A few days later, we had more insanity from Iran’s President Ahmadinejad, who apparently said in a speech at Tehran University that ‘The pretext [the Holocaust] for the creation of the Zionist regime [Israel] is false. It is a lie based on an unprovable and mythical claim.’ (http://news.bbc.co.uk/2/hi/middle_east/8264111.stm) I don’t see any need to discuss the absurdity of such statements here, and I hope that nobody will accuse me of promoting Holocaust denial by reproducing his words for the purposes of illustration. Ahmadinejad’s own government agreed, at Durban, to a consensus document that included the following: ‘Recalls that the Holocaust must never be forgotten, and in this context urges all Member States to implement General Assembly resolutions 60/7 and 61/255…’ (para. 66; see http://www.un.org/durbanreview2009/pdf/Durban_Review_outcome_document_En.pdf).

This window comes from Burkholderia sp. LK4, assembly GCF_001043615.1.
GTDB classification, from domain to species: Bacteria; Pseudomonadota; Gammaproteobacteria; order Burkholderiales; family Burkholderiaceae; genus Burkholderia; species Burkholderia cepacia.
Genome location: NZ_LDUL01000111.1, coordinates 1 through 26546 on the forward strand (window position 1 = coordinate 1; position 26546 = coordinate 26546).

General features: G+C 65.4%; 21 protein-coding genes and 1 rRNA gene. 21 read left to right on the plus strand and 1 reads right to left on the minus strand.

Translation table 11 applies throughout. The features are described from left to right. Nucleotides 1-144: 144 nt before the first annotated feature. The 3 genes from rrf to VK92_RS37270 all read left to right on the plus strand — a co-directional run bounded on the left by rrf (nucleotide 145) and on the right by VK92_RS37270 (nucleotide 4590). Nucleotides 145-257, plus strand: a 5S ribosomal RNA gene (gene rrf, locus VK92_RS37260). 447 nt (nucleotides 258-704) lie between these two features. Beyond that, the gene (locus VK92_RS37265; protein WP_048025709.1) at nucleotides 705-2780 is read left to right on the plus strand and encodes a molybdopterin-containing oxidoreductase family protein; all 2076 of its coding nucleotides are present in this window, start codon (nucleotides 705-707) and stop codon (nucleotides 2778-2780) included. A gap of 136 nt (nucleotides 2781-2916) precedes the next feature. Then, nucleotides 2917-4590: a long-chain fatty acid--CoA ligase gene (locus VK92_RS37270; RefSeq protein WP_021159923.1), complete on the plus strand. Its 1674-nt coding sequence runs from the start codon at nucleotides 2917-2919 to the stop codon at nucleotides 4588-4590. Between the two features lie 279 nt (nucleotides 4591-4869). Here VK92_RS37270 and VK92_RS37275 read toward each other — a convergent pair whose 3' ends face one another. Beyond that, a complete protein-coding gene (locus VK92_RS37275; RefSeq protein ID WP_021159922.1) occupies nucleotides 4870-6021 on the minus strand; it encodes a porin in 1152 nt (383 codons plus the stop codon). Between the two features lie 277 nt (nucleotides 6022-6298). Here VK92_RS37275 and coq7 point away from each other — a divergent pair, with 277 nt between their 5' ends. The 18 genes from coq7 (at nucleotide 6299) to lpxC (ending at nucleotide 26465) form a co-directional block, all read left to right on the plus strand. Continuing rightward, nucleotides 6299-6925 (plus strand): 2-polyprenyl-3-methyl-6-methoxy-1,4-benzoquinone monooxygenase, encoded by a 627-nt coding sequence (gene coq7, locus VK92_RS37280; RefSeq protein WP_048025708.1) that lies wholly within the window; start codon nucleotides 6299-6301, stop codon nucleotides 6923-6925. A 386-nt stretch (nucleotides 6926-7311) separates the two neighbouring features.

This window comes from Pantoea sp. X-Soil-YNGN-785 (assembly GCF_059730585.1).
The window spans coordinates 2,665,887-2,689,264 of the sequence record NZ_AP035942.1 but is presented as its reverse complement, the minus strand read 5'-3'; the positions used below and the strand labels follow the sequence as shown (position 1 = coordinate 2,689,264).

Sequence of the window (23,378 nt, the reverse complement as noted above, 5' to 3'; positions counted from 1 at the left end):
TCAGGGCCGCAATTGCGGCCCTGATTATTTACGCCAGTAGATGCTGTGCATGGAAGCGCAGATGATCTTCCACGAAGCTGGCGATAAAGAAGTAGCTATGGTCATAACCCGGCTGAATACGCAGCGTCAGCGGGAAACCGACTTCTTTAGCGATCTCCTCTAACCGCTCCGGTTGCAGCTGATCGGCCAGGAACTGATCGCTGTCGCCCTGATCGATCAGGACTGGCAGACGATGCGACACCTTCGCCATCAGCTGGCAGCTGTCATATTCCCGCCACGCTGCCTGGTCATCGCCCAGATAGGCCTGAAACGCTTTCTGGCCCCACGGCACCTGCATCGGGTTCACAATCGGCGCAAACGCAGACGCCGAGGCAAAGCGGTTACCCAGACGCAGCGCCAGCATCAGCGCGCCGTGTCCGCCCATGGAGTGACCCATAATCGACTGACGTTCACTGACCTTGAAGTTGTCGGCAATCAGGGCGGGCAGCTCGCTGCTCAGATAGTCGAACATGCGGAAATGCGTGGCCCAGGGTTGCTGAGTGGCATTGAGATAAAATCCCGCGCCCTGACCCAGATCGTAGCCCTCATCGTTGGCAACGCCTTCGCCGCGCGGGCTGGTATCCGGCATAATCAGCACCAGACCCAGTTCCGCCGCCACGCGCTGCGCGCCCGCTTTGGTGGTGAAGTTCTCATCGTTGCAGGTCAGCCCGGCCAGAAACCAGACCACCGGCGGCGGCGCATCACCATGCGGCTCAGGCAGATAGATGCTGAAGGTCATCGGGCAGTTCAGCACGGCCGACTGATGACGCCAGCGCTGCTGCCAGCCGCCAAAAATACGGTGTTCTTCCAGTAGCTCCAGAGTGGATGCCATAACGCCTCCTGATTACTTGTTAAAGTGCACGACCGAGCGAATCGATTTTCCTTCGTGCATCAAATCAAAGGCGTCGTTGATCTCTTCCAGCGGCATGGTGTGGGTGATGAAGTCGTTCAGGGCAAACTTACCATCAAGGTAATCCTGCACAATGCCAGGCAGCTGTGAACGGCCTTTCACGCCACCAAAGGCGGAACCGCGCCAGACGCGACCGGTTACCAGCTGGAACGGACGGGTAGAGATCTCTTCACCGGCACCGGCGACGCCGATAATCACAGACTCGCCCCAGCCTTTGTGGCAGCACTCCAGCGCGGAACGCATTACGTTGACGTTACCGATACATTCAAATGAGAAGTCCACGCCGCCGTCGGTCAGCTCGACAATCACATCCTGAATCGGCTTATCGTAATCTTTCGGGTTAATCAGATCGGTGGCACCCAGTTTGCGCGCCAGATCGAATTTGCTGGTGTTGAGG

In my view, racial discrimination has always been and remains the human rights issue, par excellence. The very first human rights convention adopted by the United Nations, on 9 December 1948, only a few hours before the adoption of the Universal Declaration of Human Rights, dealt with the supreme racist crime of genocide. Over the years, critics of the alleged shortcomings of the Convention for the Prevention and Punishment of the Crime of Genocide have faulted its limited scope, but I don’t agree. It is true that the Convention only applies to ‘national, ethnical, racial and religious groups’. Some say it should also cover political groups, or economic and social groups, or gender groups, and so on. However, the debate is not that victimization of such groups should not be addressed by human rights law, or by international criminal law. All of these other groups are now adequately protected by the prohibition of crimes against humanity, and by various other human rights treaties. But that the first human rights treaty dealt with the intentional physical destruction of national, ethnical, racial and religious groups underscores the centrality of the issue of racial discrimination at a seminal phase in the development of human rights law, in the late 1940s.